P. M. TreitzP. J. Howarth, “Hyperspectral remote sensing for estimating biophysical parameters of forest ecosystems,” Progress in Phys. Geogr. 23, 359–390 (1999).PPGEEC0309-1333http://dx.doi.org/10.1177/030913339902300303Google Scholar
M. GovenderK. ChettyH. Bulcock, “A review of hyperspectral remote sensing and its application in vegetation and water resource studies,” Water Sa 33(2), 145–151 (2007).WASADV0378-4738http://dx.doi.org/10.4314/wsa.v33i2.49049Google Scholar
E. AdamO. MutangaD. Rugege, “Multispectral and hyperspectral remote sensing for identification and mapping of wetland vegetation: a review,” Wetlands Ecol. Manage. 18, 281–296 (2010).WEMAEU0923-4861http://dx.doi.org/10.1007/s11273-009-9169-zGoogle Scholar
M. Van LeeuwenM. Nieuwenhuis, “Retrieval of forest structural parameters using LiDAR remote sensing,” Eur. J. Forest Res. 129(4), 749–770 (2010).EJFRBG1612-4669http://dx.doi.org/10.1007/s10342-010-0381-4Google Scholar
S. Frolkinget al., “Forest disturbance and recovery: a general review in the context of spaceborne remote sensing of impacts on aboveground biomass and canopy structure,” J. Geophys. Res.: Biogeosci (2005–2012) 114(G2), 1–27 (2009).JGREA20148-0227http://dx.doi.org/10.1029/2008JG000911Google Scholar
M. A. Wulderet al., “LiDAR sampling for large-area forest characterization: a review,” Remote Sens. Environ. 121, 196–209 (2012).RSEEA70034-4257http://dx.doi.org/10.1016/j.rse.2012.02.001Google Scholar
R. O. DubayahJ. B. Drake, “LiDAR remote sensing for forestry,” J. Forestry, 98, 44–46 (2000).JFUSAI0022-1201Google Scholar
S. G. ZolkosS. J. GoetzR. Dubayah, “A meta-analysis of terrestrial aboveground biomass estimation using LiDAR remote sensing,” Remote Sens. Environ. 128, 289–298 (2013).RSEEA70034-4257http://dx.doi.org/10.1016/j.rse.2012.10.017Google Scholar
C. VaiphasaS. OngsomwangT. Vaiphasa, “Tropical mangrove species discrimination using hyperspectral data: a laboratory study,” Estuarine Coast. Shelf Sci. 65, 371–379 (2005).ECSSD30272-7714http://dx.doi.org/10.1016/j.ecss.2005.06.014Google Scholar
D. A. Clarket al., “Net primary production in tropical forests: an evaluation and synthesis of existing field data,” Ecol. Appl. 11, 371–384 (2001a).ECAPE71051-0761http://dx.doi.org/10.1890/1051-0761(2001)011[0371:NPPITF]2.0.CO;2Google Scholar
D. A. Clarket al., “Measuring net primary production in forests: concepts and field methods,” Ecol. Appl. 11, 356–370 (2001b).ECAPE71051-0761http://dx.doi.org/10.1890/1051-0761(2001)011[0356:MNPPIF]2.0.CO;2Google Scholar
M. KellerM. PalaceG. Hurtt, “Biomass estimation in the Tapajos National Forest, Brazil Examination of sampling and allometric uncertainties,” Forest Ecol. Manage. 154, 371–382 (2001).FECMDW0378-1127http://dx.doi.org/10.1016/S0378-1127(01)00509-6Google Scholar
P. S. RoyS. A. Ravan, “Biomass estimation using satellite remote sensing data-an investigation on possible approaches for natural forest,” J. Biosci. 21, 535–561 (1996).JOBSDN0250-5991http://dx.doi.org/10.1007/BF02703218Google Scholar
R. F. Nelsonet al., “Secondary forest age and tropical forest biomass estimation using Thematic Mapper imagery,” Bioscience 50, 419–431 (2000).BISNAS0006-3568http://dx.doi.org/10.1641/0006-3568(2000)050[0419:SFAATF]2.0.CO;2Google Scholar
M. K. Steininger, “Satellite estimation of tropical secondary forest aboveground biomass data from Brazil and Bolivia,” Int. J. Remote Sens. 21, 1139–1157 (2000).IJSEDK0143-1161http://dx.doi.org/10.1080/014311600210119Google Scholar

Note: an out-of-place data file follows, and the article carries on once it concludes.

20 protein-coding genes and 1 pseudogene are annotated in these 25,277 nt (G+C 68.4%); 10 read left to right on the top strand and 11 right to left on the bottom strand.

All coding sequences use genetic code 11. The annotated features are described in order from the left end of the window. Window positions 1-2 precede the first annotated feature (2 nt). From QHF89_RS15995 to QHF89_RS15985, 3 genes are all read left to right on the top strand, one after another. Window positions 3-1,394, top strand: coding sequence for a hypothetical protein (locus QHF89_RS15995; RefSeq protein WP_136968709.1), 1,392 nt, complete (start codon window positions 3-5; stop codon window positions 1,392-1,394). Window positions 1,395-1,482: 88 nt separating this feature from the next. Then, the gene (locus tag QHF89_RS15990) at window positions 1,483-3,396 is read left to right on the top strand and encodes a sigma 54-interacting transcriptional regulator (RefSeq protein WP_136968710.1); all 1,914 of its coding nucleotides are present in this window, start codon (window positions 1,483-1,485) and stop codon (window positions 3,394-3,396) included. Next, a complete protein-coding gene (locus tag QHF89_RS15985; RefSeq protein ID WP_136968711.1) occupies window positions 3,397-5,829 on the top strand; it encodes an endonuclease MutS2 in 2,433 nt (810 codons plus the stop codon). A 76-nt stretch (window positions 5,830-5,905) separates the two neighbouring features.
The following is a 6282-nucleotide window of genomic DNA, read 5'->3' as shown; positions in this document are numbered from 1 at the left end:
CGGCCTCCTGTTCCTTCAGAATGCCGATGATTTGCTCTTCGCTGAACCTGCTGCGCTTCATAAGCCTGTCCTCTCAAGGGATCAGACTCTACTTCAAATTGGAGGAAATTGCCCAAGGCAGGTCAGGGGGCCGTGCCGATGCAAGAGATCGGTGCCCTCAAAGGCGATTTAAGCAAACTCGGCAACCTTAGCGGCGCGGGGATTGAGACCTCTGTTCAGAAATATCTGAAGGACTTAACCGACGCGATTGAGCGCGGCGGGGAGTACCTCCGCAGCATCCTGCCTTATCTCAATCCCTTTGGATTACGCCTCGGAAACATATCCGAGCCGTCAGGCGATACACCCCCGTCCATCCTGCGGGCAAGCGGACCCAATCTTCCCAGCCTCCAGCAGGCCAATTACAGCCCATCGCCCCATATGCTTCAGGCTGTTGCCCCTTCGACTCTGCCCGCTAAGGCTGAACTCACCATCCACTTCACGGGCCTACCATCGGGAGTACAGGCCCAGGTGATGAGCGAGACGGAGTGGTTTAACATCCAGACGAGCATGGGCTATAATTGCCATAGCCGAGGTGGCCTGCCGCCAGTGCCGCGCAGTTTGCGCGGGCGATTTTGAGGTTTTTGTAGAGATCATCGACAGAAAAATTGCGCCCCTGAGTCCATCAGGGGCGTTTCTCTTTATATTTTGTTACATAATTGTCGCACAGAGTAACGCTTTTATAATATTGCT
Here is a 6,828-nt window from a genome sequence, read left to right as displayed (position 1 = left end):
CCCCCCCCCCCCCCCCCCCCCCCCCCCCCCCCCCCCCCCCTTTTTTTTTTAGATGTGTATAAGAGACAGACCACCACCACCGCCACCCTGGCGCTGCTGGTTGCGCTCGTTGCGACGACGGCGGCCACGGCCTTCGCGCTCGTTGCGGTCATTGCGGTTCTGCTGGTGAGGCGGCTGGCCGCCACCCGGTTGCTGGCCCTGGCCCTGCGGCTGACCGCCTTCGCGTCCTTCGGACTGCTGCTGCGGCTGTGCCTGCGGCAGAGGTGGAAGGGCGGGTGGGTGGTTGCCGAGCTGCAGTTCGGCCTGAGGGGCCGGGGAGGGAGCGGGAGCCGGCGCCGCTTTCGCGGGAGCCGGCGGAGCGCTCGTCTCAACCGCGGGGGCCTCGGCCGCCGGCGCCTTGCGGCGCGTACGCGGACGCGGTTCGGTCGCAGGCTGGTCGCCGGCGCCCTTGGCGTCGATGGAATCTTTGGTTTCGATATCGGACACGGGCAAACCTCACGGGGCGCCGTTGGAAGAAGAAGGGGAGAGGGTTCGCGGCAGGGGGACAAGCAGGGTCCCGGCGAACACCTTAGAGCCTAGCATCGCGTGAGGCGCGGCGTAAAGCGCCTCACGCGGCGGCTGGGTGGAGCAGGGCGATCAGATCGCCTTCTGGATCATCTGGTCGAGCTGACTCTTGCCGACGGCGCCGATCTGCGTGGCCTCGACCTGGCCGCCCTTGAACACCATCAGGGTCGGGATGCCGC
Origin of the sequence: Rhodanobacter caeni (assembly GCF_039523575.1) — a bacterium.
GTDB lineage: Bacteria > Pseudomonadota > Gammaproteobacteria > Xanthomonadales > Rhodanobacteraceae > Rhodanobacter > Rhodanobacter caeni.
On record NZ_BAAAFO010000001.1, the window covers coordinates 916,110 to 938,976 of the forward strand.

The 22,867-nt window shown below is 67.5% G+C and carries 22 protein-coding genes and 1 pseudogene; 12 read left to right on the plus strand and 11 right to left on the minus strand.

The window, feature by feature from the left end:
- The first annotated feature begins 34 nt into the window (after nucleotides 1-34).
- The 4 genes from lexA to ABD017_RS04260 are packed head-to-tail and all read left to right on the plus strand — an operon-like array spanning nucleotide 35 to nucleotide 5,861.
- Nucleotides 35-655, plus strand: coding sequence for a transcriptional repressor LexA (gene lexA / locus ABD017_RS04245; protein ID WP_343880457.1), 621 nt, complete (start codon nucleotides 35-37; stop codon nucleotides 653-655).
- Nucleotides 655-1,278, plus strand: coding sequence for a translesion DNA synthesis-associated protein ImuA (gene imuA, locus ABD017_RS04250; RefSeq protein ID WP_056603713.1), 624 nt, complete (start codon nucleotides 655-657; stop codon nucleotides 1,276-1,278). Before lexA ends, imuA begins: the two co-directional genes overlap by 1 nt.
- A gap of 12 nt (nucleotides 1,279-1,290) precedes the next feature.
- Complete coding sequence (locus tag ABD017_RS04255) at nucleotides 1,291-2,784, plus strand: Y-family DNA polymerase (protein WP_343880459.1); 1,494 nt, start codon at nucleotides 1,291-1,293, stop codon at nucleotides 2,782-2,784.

G. M. FoodyD. S. BoydM. E. J. Cutler, “Predictive relations of tropical forest biomass from Landsat TM data and their transferability between regions,” Remote Sens. Environ. 85, 463–474 (2003).RSEEA70034-4257http://dx.doi.org/10.1016/S0034-4257(03)00039-7Google Scholar
D. Zhenget al., “Estimating aboveground biomass using Landsat 7 ETM+ data across a managed landscape in northern Wisconsin, USA,” Remote Sens. Environ. 93, 402–411 (2004).RSEEA70034-4257http://dx.doi.org/10.1016/j.rse.2004.08.008Google Scholar
C. E. Woodcocket al., “Inversion of the Li-Strahler canopy reflectance model for mapping forest structure,” IEEE Trans. Geosci. Remote Sens. 35, 405–414 (1997).IGRSD20196-2892http://dx.doi.org/10.1109/36.563279Google Scholar
M. PhuaH. Saito, “Estimation of biomass of a mountainous tropical forest using Landsat TM data,” Can. J. Remote Sens. 29(4), 429–440 (2003).CJRSDP0703-8992http://dx.doi.org/10.5589/m03-005Google Scholar
S. C. PopescuR. H. WynneR. F. Nelson, “Measuring individual tree crown diameter with LiDAR and assessing its influence on estimating forest volume and biomass,” Can. J. Remote Sens. 29(5), 564–577 (2003).CJRSDP0703-8992http://dx.doi.org/10.5589/m03-027Google Scholar
D. G. Goodenoughet al., “Comparison of AVIRIS and AISA airborne hyperspectral sensing for above-ground forest carbon mapping,” in IEEE Int. Geoscience and Remote Sensing Symposium, Vol. 2, pp. II-129–II-132, IEEE (2008).Google Scholar
C. PohlJ. L. Van Genderen, “Multi-sensor fusion: optimization and operationalization for mapping applications,” Proc. SPIE 2232, 17–25 (1994).PSISDG0277-786Xhttp://dx.doi.org/10.1117/12.177750Google Scholar
C. PohlJ. L. Van Genderen, “Review article multi-sensor image fusion in remote sensing: concepts, methods and applications,” Int. J. Remote Sens. 19, 823–854 (1998).IJSEDK0143-1161http://dx.doi.org/10.1080/014311698215748Google Scholar
G. W. Geerlinget al., “Classification of floodplain vegetation by data fusion of spectral (CASI) and LiDAR data,” Int. J. Remote Sens. 28, 4263–4284 (2007).IJSEDK0143-1161http://dx.doi.org/10.1080/01431160701241720Google Scholar
M. Mangolini, “Apport de la fusion d’images satellitaires multicapteurs au niveau pixel en télédétection et photo-interprétation,” Dissertation published at the University of Nice-Sophia Antipolis, France (1994).Google Scholar